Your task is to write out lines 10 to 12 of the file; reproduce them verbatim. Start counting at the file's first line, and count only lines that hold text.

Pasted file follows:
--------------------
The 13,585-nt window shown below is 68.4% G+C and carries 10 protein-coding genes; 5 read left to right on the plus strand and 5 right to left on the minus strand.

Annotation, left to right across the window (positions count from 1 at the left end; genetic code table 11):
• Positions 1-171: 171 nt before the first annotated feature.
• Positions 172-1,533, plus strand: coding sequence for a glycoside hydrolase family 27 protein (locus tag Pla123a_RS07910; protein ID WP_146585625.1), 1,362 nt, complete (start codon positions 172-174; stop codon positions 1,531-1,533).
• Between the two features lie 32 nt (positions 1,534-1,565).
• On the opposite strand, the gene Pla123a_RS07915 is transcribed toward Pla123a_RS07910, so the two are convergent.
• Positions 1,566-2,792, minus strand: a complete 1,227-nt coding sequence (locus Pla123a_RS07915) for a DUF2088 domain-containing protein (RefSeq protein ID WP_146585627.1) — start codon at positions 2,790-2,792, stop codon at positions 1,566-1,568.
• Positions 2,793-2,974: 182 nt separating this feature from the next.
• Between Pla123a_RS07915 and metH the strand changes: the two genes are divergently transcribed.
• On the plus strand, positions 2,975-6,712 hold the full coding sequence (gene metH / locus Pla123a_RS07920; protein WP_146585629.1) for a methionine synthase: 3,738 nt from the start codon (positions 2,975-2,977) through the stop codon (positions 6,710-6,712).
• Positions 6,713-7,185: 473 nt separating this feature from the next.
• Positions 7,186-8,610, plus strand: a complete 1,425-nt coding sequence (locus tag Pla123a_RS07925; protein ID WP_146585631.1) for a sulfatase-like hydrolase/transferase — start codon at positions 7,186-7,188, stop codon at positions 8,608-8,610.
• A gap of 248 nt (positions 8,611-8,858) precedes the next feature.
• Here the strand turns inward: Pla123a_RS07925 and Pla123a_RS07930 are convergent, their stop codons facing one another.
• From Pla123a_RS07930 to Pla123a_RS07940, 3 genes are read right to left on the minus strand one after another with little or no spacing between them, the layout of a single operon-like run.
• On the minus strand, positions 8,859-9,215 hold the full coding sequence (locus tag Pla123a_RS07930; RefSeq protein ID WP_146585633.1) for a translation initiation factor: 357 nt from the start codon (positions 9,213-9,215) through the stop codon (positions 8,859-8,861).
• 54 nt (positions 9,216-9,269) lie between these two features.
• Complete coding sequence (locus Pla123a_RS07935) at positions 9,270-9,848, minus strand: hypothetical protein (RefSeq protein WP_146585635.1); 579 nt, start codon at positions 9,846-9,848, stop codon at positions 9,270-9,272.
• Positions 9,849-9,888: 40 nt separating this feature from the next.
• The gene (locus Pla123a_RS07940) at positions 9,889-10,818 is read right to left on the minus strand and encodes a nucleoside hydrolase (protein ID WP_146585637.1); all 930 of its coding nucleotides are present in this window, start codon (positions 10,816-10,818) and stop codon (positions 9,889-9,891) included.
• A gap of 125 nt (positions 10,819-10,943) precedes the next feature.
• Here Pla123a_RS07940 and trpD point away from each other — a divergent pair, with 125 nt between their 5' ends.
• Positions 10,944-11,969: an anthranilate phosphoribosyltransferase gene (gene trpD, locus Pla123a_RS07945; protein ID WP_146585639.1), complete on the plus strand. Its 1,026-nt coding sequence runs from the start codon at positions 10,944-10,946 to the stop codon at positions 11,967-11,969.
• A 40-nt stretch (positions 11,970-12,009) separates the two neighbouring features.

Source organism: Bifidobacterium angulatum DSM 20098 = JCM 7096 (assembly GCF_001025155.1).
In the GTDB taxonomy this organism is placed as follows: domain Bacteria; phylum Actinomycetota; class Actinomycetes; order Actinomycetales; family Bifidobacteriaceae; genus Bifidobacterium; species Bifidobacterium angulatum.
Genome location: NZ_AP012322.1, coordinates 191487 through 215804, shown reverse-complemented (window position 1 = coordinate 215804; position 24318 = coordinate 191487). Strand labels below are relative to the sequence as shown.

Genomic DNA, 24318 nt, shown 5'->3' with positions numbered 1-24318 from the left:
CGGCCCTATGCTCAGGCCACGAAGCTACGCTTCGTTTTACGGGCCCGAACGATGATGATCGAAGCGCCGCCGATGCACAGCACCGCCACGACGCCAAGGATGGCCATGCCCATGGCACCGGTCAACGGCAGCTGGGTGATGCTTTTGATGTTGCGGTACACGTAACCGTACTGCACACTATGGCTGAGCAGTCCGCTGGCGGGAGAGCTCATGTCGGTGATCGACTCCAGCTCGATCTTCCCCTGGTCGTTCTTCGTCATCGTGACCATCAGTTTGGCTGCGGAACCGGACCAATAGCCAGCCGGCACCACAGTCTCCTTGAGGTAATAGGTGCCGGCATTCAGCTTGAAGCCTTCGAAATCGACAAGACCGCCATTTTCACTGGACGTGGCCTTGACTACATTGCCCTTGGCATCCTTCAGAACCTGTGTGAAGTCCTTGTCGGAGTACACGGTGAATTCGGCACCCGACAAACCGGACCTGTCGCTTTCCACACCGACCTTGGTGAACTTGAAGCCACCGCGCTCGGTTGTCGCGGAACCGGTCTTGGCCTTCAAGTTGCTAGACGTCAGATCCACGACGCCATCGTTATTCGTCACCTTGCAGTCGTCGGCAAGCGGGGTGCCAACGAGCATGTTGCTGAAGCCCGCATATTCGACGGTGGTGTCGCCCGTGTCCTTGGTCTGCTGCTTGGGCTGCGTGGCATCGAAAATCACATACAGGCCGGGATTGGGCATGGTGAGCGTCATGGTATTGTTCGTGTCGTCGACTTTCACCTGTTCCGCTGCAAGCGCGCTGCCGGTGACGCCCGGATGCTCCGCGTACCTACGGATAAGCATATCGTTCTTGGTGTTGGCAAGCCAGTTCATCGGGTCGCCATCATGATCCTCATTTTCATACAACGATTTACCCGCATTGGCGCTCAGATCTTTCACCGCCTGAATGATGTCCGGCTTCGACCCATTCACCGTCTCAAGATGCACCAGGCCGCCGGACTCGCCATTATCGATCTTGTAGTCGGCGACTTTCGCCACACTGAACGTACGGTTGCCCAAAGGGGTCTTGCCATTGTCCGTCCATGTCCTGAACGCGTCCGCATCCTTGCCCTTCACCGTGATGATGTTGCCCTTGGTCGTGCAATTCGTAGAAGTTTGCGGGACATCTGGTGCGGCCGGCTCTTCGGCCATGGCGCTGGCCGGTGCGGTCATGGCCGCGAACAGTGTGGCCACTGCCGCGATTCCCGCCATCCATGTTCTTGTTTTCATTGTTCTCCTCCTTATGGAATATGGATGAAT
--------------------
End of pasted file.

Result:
• On the plus strand, positions 2,975-6,712 hold the full coding sequence (gene metH / locus Pla123a_RS07920; protein WP_146585629.1) for a methionine synthase: 3,738 nt from the start codon (positions 2,975-2,977) through the stop codon (positions 6,710-6,712).
• Positions 6,713-7,185: 473 nt separating this feature from the next.
• Positions 7,186-8,610, plus strand: a complete 1,425-nt coding sequence (locus tag Pla123a_RS07925; protein ID WP_146585631.1) for a sulfatase-like hydrolase/transferase — start codon at positions 7,186-7,188, stop codon at positions 8,608-8,610.